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Thanks Tom,
That's what I was wondering. I guess now I need to dig a trench to put a panel in the shed to power this baby. Great, more work. Big Grin I have a good feeling about this one though from what I've been reading these oldies seem to be pretty simple and long lasting.
 
Location: central virginia | Registered: March 13, 2008Reply With QuoteReport This Post
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Tim,
I don't see any kind of heat sink inside. Just 2 coils of wire, a smaller one centered above a larger one, two heavy cables going from the center coil to the switch, and what may be a big magnet(?) going up and over the coils of wire. Sound correct?
 
Location: central virginia | Registered: March 13, 2008Reply With QuoteReport This Post
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I have not seen one of these welders myself but it sounds like a simple AC transformer type welder, the second smaller coil may be what is called a stabilizer coil, these are simply heavy wire wound around an iron core to create an electromagnet. The stabilizer coil helps make the arc run smoother, it compensates the current a bit as you make the arc shorter or longer when running the weld bead.

I found THIS short discussion, sounds like the same welder, not a lot of info but it sounds like it is a good basic AC buzzbox welder.
 
Location: fisher,illinois,usa | Registered: June 03, 2003Reply With QuoteReport This Post
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That looks similar to my AC buzz box welder. I also have the high and low taps.
quote:
I don't see any kind of heat sink inside. Just 2 coils of wire, a smaller one centered above a larger one, two heavy cables going from the center coil to the switch, and what may be a big magnet(?) going up and over the coils of wire. Sound correct?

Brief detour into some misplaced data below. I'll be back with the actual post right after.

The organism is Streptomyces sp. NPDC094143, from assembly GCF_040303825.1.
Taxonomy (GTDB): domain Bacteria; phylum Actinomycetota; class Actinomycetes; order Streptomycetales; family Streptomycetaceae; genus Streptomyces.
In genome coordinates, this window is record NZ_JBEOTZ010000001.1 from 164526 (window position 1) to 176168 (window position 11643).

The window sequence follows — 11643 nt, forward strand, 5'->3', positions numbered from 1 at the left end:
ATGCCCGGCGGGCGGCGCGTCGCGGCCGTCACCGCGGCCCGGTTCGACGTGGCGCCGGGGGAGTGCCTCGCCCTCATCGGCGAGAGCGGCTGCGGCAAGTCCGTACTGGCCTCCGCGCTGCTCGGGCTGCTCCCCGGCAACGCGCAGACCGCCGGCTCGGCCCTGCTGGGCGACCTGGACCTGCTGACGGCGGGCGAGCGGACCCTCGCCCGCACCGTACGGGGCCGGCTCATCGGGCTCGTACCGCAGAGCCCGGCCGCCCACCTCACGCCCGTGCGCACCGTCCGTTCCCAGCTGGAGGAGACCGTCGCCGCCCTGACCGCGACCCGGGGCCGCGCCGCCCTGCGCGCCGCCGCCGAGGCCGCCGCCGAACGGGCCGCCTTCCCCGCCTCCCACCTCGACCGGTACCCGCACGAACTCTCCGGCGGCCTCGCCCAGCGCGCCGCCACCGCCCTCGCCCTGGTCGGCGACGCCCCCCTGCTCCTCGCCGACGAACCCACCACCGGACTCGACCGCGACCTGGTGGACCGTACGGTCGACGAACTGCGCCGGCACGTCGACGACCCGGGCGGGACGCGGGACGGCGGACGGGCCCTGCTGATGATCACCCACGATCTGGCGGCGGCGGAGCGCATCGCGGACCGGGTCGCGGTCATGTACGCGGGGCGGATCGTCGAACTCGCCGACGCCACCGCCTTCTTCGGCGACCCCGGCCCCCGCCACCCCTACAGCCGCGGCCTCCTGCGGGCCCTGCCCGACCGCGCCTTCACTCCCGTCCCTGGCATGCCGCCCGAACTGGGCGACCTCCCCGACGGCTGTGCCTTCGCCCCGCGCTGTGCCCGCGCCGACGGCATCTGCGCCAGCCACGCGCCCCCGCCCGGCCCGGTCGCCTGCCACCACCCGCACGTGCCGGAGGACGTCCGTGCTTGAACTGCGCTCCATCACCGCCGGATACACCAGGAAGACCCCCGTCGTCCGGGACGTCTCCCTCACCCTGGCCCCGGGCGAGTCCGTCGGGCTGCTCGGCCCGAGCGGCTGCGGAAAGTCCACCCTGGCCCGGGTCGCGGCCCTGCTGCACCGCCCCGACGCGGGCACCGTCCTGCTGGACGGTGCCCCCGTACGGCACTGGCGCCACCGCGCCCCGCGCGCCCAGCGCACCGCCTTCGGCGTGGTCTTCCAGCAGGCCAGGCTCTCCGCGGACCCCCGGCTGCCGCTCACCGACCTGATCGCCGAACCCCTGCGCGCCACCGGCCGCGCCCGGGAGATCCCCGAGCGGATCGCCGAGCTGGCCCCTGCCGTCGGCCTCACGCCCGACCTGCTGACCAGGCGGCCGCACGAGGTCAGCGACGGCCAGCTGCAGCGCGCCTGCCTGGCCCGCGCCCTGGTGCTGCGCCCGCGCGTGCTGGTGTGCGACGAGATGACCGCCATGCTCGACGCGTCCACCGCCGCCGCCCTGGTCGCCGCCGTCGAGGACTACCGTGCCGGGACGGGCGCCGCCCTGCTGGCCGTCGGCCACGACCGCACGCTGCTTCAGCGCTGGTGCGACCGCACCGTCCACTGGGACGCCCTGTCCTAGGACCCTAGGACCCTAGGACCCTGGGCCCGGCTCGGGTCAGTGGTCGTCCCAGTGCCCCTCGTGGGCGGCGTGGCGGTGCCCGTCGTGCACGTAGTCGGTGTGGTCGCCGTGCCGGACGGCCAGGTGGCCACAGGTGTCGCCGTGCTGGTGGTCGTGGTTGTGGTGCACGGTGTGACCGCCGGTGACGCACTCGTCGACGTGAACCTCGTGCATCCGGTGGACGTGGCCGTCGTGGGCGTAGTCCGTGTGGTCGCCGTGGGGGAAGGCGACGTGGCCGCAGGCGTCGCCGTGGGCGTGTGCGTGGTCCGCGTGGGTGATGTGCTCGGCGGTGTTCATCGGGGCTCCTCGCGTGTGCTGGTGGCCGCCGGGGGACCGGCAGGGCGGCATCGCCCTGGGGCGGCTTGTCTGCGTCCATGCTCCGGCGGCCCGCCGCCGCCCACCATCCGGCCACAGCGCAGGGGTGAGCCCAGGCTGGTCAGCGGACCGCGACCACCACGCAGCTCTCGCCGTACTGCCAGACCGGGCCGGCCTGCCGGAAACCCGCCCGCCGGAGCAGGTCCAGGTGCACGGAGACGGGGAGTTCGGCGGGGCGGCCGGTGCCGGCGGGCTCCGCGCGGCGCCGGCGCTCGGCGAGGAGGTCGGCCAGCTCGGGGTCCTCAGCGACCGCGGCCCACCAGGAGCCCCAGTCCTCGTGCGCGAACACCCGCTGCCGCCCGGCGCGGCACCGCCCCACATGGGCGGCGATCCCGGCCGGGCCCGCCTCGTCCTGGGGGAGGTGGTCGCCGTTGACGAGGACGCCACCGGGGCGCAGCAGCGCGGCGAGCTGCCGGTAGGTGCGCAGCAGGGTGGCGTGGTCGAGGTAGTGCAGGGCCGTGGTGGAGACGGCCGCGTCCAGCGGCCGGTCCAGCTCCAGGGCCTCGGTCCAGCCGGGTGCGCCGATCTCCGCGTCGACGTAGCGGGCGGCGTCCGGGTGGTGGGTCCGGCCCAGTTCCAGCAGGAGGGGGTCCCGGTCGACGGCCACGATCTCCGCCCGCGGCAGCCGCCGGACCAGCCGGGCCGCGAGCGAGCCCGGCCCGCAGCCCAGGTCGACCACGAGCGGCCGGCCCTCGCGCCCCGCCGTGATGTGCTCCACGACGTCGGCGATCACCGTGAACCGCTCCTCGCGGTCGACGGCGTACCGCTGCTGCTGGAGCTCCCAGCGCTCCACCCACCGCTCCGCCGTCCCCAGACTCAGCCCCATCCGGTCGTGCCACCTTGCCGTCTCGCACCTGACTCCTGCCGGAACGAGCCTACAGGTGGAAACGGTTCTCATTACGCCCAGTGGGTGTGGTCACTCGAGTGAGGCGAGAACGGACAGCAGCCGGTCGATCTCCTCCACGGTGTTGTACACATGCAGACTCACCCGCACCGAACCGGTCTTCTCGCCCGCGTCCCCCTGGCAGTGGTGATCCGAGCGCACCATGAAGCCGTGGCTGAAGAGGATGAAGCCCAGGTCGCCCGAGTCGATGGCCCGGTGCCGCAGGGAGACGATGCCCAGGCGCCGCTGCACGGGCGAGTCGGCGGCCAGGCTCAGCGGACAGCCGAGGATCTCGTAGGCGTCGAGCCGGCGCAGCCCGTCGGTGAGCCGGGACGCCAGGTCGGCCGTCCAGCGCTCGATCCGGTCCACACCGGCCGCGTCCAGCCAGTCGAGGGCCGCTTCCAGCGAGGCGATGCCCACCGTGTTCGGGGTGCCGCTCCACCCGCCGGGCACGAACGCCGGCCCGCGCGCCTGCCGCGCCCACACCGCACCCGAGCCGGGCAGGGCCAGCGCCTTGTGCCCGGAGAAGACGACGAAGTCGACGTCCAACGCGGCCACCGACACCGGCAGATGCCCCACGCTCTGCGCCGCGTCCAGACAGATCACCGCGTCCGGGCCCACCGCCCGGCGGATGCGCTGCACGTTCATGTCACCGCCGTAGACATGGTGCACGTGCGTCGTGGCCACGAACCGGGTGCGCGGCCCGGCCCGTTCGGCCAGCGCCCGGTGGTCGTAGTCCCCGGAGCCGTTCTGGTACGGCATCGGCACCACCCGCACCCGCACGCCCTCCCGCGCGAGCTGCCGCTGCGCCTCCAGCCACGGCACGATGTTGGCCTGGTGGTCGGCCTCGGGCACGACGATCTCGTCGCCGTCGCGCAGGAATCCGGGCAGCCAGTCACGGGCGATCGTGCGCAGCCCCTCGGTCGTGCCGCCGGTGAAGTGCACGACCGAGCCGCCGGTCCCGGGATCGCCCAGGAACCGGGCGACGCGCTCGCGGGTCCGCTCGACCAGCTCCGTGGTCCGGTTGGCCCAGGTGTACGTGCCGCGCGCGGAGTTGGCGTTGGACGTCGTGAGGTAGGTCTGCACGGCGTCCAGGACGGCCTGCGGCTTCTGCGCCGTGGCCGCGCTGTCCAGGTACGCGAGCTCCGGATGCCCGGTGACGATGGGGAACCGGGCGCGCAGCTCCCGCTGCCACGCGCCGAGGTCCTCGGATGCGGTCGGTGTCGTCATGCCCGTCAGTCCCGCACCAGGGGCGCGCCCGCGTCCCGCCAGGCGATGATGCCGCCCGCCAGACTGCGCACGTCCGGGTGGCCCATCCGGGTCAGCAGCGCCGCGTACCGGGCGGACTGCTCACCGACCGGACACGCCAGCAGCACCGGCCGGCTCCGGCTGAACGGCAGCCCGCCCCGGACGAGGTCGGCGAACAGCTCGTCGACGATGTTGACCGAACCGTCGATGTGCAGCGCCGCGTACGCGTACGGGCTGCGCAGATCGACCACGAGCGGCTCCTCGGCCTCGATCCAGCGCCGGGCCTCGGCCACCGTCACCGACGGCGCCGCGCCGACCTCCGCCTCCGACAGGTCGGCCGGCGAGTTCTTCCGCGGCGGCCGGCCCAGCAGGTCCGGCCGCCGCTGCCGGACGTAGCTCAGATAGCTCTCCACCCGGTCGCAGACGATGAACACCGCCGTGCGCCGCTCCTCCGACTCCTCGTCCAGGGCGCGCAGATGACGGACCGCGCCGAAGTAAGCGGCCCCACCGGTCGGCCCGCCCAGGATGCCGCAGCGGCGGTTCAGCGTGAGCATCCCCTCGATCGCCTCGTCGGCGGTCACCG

The smaller coil is likely moved in and out of the larger coil by your current adjustment knob. The deeper the smaller coil goes into the larger coil the greater the current thats available. This can also be achieved by a shield that can be lowered around the inner coil.
Mine seems to work great but I have nothing to compare it too Smile
quote:
I guess now I need to dig a trench to put a panel in the shed to power this baby.

Its amazing how much money I guy can save making his own fuel eh? LOL
cheers,
Jon
 
Location: Wellington County, Ontario Canada | Registered: February 07, 2008Reply With QuoteReport This Post
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Thanks for all the help on this one guys,

I sent an email to the tech dept. at a company called arc products (http://www.arc-products.com/) and after some back and forth emailing, they were able to I.D. the welder and can even provide an owners manual.
They have been a great resource.


It is a Model M C M 1353
230V
A.C. only
transformer arc welder.
 
Location: central virginia | Registered: March 13, 2008Reply With QuoteReport This Post



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Location: Wellington County, Ontario Canada | Registered: February 07, 2008Reply With QuoteReport This Post